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Title: Four Meetings
Author: James, Henry, 1843-1916
Language: English
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Copyright Status: Not copyrighted in the United States. If you live elsewhere check the laws of your country before downloading this ebook. See comments about copyright issues at end of book.

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By Henry James


I saw her only four times, but I remember them vividly; she made an
impression upon me. I thought her very pretty and very interesting,--a
charming specimen of a type. I am very sorry to hear of her death; and
yet, when I think of it, why should I be sorry? The last time I saw her
she was certainly not--But I will describe all our meetings in order.


The first one took place in the country, at a little tea-party, one
snowy night. It must have been some seventeen years ago. My friend
Latouche, going to spend Christmas with his mother, had persuaded me to
go with him, and the good lady had given in our honor the entertainment
of which I speak. To me it was really entertaining; I had never been in
the depths of New England at that season. It had been snowing all day,
and the drifts were knee-high. I wondered how the ladies had made their
way to the house; but I perceived that at Grimwinter a conversazione
offering the attraction of two gentlemen from New York was felt to be
worth an effort.

Mrs. Latouche, in the course of the evening, asked me if I "did n't want
to" show the photographs to some of the young ladies. The photographs
were in a couple of great portfolios, and had been brought home by her
son, who, like myself, was lately returned from Europe. I looked round
and was struck with the fact that most of the young ladies were
provided with an object of interest more absorbing than the most
vivid sun-picture. But there was a person standing alone near the
mantelshelf, and looking round the room with a small gentle smile which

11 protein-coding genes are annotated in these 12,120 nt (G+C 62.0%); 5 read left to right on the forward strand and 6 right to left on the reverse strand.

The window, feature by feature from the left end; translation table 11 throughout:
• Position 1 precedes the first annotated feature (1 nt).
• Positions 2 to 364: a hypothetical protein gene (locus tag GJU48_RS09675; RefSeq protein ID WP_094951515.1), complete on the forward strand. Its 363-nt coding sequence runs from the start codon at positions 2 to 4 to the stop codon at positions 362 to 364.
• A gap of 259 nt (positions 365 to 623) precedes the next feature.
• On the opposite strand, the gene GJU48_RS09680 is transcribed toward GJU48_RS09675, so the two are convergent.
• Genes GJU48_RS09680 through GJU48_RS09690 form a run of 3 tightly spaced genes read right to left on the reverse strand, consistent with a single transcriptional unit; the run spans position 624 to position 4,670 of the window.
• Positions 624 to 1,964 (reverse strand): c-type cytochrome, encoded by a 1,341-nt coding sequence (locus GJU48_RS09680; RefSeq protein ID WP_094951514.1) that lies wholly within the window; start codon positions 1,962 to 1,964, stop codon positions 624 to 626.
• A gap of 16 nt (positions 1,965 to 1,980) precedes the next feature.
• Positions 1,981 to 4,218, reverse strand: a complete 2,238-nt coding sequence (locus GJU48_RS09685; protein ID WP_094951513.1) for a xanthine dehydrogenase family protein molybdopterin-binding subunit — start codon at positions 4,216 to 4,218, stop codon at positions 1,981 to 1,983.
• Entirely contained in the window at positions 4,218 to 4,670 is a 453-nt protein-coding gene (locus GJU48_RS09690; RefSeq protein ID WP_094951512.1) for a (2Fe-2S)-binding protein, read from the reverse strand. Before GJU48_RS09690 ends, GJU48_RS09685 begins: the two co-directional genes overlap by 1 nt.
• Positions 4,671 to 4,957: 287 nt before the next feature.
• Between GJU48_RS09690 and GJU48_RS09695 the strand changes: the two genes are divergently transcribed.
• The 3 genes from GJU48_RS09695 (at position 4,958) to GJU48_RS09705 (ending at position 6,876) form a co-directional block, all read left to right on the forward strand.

seemed at odds, somehow, with her isolation. I looked at her a moment,
and then said, "I should like to show them to that young lady."

"Oh, yes," said Mrs. Latouche, "she is just the person. She doesn't care
for flirting; I will speak to her."

I rejoined that if she did not care for flirting, she was, perhaps,
not just the person; but Mrs. Latouche had already gone to propose the
photographs to her.

"She's delighted," she said, coming back. "She is just the person, so
quiet and so bright." And then she told me the young lady was, by name,
Miss Caroline Spencer, and with this she introduced me.

Miss Caroline Spencer was not exactly a beauty, but she was a charming
little figure. She must have been close upon thirty, but she was made
almost like a little girl, and she had the complexion of a child. She
had a very pretty head, and her hair was arranged as nearly as possible
like the hair of a Greek bust, though indeed it was to be doubted if she
had ever seen a Greek bust. She was "artistic," I suspected, so far as
Grimwinter allowed such tendencies. She had a soft, surprised eye, and
thin lips, with very pretty teeth. Round her neck she wore what ladies
call, I believe, a "ruche," fastened with a very small pin in pink
coral, and in her hand she carried a fan made of plaited straw and
adorned with pink ribbon. She wore a scanty black silk dress. She spoke
with a kind of soft precision, showing her white teeth between her
narrow but tender-looking lips, and she seemed extremely pleased, even
a little fluttered, at the prospect of my demonstrations. These went
forward very smoothly, after I had moved the portfolios out of their
corner and placed a couple of chairs near a lamp. The photographs were
usually things I knew,--large views of Switzerland, Italy, and Spain,
landscapes, copies of famous buildings, pictures, and statues. I said
what I could about them, and my companion, looking at them as I
held them up, sat perfectly still, with her straw fan raised to her
underlip. Occasionally, as I laid one of the pictures down, she said
very softly, "Have you seen that place?" I usually answered that I had
seen it several times (I had been a great traveller), and then I felt
that she looked at me askance for a moment with her pretty eyes. I had
asked her at the outset whether she had been to Europe; to this she
answered, "No, no, no," in a little quick, confidential whisper. But
after that, though she never took her eyes off the pictures, she said
so little that I was afraid she was bored. Accordingly, after we had
finished one portfolio, I offered, if she desired it, to desist. I felt
that she was not bored, but her reticence puzzled me, and I wished to
make her speak. I turned round to look at her, and saw that there was a
faint flush in each of her cheeks. She was waving her little fan to
and fro. Instead of looking at me she fixed her eyes upon the other
portfolio, which was leaning against the table.

"Won't you show me that?" she asked, with a little tremor in her voice.
I could almost have believed she was agitated.

"With pleasure," I answered, "if you are not tired."

"No, I am not tired," she affirmed. "I like it--I love it."

And as I took up the other portfolio she laid her hand upon it, rubbing
it softly.

"And have you been here too?" she asked.

On my opening the portfolio it appeared that I had been there. One of
the first photographs was a large view of the Castle of Chillon, on the
Lake of Geneva.